We all have childhood memories associated with fruits, probably mostly good memories but some not so good too. I am in my sixties, so my memories are starting to feel like those of old times but I hope that fruits will carry on being a part of how we remember childhood. They are too precious to lose their place amongst the experiences shaping our relationship with the world.
I can remember raspberry jam cooking in huge pans in the kitchen and being asked to watch out and go in the garden to warn my mother before the jam was boiling, which of course it did, and then boiled over, all over the stove, spreading sticky pink goo everywhere. But forget the rest, the aroma of cooking raspberry jam... irreplaceable.
I can remember the smell of oranges at Christmas, wafting from the heat of the candles lighting the tree. Oranges were only for Christmas then. Well, for the winter anyway. I can remember the gooseberry bushes in the garden, loving the almost transparent fruits, slightly rough on the fingers. And when a neighbour offered us some raspberries (again!) from her garden, well they were the best raspberries I have ever eaten, ever!
Apparently, we often say that fruits tasted so much better in our childhood and we keep looking to find the same perfect fruit, always ending up disappointed. It could be that our young taste buds are primed for the particular combination of sweetness and tartness that fruits offer. Or it could be that one can never forget the pleasure of discovering a new taste for the first time.
And then, fruits are all about touch. Their shape, their skin, their softness or firmness, waiting to be squeezed and for the juice to stain the fingers before it reaches the mouth, or to take large chunks and fill our cheeks with huge bites. And then sucking the juice before it dribbles onto the chin and we get told off for being naughty. The fruits picked from neighbours gardens are always the best, particularly when we shouldn’t go there. Or when we climb high up in the tree to reach that glistening apple, perfectly round and red, tempting us, out of reach.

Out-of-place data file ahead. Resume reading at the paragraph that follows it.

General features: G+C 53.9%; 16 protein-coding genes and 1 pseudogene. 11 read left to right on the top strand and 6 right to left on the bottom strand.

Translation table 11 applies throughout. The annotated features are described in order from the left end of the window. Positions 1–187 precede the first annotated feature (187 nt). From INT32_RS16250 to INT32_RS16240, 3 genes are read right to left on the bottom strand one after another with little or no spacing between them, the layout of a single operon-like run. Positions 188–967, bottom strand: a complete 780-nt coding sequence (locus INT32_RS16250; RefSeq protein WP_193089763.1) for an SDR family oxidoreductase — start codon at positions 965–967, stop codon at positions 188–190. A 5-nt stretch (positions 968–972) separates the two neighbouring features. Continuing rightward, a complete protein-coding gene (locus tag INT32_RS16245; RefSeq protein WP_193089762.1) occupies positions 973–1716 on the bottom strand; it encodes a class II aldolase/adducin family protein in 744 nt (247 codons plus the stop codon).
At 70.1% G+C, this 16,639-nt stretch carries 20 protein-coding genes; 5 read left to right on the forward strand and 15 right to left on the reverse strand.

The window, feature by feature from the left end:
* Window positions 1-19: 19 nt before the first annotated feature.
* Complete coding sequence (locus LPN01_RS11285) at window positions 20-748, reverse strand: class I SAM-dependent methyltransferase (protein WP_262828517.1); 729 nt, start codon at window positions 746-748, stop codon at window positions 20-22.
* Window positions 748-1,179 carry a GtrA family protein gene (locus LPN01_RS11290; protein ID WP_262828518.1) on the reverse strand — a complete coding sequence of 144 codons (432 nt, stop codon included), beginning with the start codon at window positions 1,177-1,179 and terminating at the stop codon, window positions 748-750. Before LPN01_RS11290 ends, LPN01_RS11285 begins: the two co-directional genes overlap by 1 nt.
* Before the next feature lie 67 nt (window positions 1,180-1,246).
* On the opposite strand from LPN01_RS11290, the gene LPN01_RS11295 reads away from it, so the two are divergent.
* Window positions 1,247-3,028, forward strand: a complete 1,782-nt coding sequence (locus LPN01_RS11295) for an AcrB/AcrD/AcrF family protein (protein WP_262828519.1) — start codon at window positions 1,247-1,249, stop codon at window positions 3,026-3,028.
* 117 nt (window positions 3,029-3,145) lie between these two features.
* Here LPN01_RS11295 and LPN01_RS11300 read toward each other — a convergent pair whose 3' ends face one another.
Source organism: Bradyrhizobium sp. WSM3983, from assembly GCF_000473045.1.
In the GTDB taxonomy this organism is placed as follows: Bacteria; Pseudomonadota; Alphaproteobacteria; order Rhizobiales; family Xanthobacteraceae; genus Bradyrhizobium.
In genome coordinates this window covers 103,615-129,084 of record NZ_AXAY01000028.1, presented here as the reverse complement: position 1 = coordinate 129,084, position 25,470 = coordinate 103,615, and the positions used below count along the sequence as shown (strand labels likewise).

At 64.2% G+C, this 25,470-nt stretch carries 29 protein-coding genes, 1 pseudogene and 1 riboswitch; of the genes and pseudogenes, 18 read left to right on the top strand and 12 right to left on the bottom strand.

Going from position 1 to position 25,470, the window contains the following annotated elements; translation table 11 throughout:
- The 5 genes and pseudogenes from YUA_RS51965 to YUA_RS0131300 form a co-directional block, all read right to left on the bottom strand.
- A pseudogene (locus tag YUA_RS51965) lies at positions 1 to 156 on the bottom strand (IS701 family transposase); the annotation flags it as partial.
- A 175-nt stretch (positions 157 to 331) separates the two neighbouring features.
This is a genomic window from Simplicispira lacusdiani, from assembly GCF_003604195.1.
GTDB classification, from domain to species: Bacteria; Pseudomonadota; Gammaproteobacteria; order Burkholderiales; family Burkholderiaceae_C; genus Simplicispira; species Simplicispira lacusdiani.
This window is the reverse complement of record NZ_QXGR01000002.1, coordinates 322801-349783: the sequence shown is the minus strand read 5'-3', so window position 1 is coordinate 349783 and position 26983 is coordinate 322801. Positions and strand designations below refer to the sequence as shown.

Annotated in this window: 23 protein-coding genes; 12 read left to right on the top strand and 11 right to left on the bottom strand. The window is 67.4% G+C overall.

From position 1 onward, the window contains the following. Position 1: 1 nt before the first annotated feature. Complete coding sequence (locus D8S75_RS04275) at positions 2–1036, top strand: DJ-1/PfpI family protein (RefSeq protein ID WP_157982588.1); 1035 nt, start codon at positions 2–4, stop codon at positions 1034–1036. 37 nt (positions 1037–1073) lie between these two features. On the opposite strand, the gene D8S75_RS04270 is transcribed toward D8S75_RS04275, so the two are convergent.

I remember being on a cycling holiday in southern France a long time ago and coming across people picking cherries in a big orchard. We asked if we could have some and they said to go to those trees over there and have as many as we wanted, they were too ripe for market they said, and we did, filling our mouth with gorgeous juicy cherries, so much so that one of us got sick afterwards. If you want to know, it wasn’t me.
about the installation
Fruit Talk is made using real objects which in my mind are all associated with childhood memories of fruits, gardens, nature and our relationship with grand-parents and other people as children.
The installation includes quotes about childhood memories from the focus group discussions which took place at the University of Reading as part of the project. You can also listen to a recording of their conversation below.
Fruit Talk is the sister work of another installation, The Sugar Spell, which explores some of the states of mind we experience when eating sugar and what makes it so attractive to us.